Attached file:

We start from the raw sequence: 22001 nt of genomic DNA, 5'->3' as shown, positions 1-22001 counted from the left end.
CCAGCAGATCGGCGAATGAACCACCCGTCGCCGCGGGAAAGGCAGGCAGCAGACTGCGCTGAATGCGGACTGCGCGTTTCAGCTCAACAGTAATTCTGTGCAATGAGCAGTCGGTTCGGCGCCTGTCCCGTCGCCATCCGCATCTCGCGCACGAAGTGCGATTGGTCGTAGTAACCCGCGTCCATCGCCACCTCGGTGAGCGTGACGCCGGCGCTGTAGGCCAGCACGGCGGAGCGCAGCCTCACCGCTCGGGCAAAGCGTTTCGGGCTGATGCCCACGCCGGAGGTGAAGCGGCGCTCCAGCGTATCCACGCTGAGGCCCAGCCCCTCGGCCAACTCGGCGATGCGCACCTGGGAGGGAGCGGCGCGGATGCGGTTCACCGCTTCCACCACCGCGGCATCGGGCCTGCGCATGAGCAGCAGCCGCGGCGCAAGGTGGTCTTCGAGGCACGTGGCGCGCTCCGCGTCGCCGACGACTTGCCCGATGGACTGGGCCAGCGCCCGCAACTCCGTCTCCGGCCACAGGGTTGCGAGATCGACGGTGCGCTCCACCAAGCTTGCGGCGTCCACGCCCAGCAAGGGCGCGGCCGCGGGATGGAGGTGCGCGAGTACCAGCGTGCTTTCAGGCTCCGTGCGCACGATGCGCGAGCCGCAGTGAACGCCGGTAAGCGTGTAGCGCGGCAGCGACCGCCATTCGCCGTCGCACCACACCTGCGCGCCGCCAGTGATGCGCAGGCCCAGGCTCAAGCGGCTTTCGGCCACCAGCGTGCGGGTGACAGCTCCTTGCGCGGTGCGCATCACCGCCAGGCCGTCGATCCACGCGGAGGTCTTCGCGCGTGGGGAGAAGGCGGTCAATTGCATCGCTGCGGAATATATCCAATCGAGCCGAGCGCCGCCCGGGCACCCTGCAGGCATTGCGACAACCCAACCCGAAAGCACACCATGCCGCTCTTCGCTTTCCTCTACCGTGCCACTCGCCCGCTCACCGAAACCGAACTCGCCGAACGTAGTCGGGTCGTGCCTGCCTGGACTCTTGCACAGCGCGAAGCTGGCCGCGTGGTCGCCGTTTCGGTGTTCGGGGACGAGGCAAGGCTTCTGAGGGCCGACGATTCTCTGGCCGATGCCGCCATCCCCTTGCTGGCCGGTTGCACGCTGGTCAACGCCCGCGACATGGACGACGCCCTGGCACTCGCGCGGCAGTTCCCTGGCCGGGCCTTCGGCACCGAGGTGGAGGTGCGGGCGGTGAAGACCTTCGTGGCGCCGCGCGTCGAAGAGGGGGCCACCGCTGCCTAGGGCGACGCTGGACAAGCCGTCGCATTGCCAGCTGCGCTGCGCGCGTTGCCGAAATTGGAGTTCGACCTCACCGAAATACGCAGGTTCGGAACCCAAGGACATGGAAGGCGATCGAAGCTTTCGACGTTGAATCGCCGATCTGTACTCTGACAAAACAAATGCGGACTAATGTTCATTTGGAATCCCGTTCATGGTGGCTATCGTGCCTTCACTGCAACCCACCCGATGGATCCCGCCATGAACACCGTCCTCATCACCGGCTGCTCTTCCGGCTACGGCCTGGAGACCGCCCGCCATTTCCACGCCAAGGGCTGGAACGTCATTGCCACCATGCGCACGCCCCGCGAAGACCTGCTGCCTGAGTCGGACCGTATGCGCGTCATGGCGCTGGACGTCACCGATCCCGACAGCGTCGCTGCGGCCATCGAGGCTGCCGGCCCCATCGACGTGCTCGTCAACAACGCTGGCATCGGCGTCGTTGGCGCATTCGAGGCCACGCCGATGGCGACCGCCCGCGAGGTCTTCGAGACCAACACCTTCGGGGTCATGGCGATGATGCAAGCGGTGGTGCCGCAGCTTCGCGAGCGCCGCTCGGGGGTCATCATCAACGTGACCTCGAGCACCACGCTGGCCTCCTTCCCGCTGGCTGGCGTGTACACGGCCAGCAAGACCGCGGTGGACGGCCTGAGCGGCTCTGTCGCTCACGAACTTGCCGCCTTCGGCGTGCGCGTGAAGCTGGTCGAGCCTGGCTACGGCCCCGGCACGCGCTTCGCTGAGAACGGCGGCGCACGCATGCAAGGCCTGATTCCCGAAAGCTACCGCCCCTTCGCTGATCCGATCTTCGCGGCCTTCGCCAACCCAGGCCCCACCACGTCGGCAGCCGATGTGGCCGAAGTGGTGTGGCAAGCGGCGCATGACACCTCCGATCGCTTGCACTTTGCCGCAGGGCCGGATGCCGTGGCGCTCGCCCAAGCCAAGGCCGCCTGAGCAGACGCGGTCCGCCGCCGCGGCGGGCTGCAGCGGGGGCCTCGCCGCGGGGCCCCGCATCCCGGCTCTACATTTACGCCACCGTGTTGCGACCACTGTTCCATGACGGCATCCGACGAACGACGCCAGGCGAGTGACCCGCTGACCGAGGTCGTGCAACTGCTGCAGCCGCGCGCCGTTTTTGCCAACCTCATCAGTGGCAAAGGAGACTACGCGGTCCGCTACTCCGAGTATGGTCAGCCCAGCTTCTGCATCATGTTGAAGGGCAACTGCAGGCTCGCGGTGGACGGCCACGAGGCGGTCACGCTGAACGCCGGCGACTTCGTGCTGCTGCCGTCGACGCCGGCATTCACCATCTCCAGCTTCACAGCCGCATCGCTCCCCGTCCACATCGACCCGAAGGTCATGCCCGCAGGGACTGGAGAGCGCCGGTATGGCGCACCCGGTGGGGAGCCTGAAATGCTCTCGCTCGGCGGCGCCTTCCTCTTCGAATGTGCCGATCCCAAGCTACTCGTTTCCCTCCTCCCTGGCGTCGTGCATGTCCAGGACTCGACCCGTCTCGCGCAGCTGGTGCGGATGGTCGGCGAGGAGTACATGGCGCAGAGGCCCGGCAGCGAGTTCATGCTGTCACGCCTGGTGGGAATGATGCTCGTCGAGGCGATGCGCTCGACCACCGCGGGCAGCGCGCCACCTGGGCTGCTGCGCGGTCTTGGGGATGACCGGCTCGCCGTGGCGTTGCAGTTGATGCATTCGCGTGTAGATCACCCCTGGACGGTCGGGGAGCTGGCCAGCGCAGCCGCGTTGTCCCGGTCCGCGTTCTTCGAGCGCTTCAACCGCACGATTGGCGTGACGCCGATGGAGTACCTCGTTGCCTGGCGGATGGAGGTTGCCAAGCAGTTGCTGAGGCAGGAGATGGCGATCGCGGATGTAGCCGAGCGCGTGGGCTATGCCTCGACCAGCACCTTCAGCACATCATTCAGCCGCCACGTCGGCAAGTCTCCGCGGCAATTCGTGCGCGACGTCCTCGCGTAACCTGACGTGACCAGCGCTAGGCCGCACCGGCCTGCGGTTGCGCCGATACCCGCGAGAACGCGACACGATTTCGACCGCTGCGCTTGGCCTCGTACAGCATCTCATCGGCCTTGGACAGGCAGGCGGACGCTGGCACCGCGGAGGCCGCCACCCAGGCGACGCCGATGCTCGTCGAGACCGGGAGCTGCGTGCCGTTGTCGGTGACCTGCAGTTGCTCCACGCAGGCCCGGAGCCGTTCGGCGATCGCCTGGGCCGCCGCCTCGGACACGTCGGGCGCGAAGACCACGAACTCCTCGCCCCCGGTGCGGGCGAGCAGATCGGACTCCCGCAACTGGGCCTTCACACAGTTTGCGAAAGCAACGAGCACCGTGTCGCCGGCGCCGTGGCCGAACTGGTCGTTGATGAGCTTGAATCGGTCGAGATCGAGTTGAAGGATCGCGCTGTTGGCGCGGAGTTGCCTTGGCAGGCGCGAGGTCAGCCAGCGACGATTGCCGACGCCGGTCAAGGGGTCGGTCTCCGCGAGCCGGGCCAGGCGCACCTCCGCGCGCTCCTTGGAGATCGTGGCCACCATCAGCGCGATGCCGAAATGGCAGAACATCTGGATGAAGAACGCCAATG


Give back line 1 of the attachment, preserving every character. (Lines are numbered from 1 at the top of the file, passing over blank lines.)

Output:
We start from the raw sequence: 22001 nt of genomic DNA, 5'->3' as shown, positions 1-22001 counted from the left end.